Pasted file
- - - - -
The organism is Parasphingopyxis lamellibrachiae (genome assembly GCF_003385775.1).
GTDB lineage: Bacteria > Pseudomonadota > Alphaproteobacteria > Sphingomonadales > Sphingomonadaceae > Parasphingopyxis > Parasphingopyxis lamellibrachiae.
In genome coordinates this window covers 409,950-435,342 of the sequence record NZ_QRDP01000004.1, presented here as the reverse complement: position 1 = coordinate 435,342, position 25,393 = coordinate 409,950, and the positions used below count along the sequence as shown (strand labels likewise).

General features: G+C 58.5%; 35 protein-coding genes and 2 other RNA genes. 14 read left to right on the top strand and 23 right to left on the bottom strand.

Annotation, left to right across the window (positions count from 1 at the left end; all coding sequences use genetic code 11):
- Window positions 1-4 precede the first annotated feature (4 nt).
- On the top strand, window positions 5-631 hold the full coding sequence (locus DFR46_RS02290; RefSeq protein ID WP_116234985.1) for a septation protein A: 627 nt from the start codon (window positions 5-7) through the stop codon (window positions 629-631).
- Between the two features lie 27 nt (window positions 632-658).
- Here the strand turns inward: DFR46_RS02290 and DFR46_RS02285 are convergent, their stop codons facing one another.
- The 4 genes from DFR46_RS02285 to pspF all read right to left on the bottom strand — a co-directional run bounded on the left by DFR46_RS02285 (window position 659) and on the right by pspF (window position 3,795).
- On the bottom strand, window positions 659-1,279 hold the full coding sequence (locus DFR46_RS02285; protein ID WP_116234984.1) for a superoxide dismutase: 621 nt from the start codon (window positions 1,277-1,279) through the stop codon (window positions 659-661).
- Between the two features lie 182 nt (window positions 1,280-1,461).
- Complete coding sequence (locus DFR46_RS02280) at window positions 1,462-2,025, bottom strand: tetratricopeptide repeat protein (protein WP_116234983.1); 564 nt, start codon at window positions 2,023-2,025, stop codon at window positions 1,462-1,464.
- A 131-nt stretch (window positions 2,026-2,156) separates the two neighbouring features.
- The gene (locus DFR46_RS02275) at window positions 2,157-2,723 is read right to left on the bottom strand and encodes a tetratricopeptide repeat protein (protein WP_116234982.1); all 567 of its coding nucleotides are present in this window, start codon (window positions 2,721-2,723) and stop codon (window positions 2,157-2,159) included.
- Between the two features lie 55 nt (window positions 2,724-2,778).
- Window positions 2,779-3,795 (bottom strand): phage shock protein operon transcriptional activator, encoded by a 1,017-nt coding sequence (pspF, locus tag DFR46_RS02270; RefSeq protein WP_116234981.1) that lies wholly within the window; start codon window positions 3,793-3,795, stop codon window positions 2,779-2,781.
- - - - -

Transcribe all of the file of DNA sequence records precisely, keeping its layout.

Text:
The organism is Parasphingopyxis lamellibrachiae (genome assembly GCF_003385775.1).
GTDB lineage: Bacteria > Pseudomonadota > Alphaproteobacteria > Sphingomonadales > Sphingomonadaceae > Parasphingopyxis > Parasphingopyxis lamellibrachiae.
In genome coordinates this window covers 409,950-435,342 of the sequence record NZ_QRDP01000004.1, presented here as the reverse complement: position 1 = coordinate 435,342, position 25,393 = coordinate 409,950, and the positions used below count along the sequence as shown (strand labels likewise).

General features: G+C 58.5%; 35 protein-coding genes and 2 other RNA genes. 14 read left to right on the top strand and 23 right to left on the bottom strand.

Annotation, left to right across the window (positions count from 1 at the left end; all coding sequences use genetic code 11):
- Window positions 1-4 precede the first annotated feature (4 nt).
- On the top strand, window positions 5-631 hold the full coding sequence (locus DFR46_RS02290; RefSeq protein ID WP_116234985.1) for a septation protein A: 627 nt from the start codon (window positions 5-7) through the stop codon (window positions 629-631).
- Between the two features lie 27 nt (window positions 632-658).
- Here the strand turns inward: DFR46_RS02290 and DFR46_RS02285 are convergent, their stop codons facing one another.
- The 4 genes from DFR46_RS02285 to pspF all read right to left on the bottom strand — a co-directional run bounded on the left by DFR46_RS02285 (window position 659) and on the right by pspF (window position 3,795).
- On the bottom strand, window positions 659-1,279 hold the full coding sequence (locus DFR46_RS02285; protein ID WP_116234984.1) for a superoxide dismutase: 621 nt from the start codon (window positions 1,277-1,279) through the stop codon (window positions 659-661).
- Between the two features lie 182 nt (window positions 1,280-1,461).
- Complete coding sequence (locus DFR46_RS02280) at window positions 1,462-2,025, bottom strand: tetratricopeptide repeat protein (protein WP_116234983.1); 564 nt, start codon at window positions 2,023-2,025, stop codon at window positions 1,462-1,464.
- A 131-nt stretch (window positions 2,026-2,156) separates the two neighbouring features.
- The gene (locus DFR46_RS02275) at window positions 2,157-2,723 is read right to left on the bottom strand and encodes a tetratricopeptide repeat protein (protein WP_116234982.1); all 567 of its coding nucleotides are present in this window, start codon (window positions 2,721-2,723) and stop codon (window positions 2,157-2,159) included.
- Between the two features lie 55 nt (window positions 2,724-2,778).
- Window positions 2,779-3,795 (bottom strand): phage shock protein operon transcriptional activator, encoded by a 1,017-nt coding sequence (pspF, locus tag DFR46_RS02270; RefSeq protein WP_116234981.1) that lies wholly within the window; start codon window positions 3,793-3,795, stop codon window positions 2,779-2,781.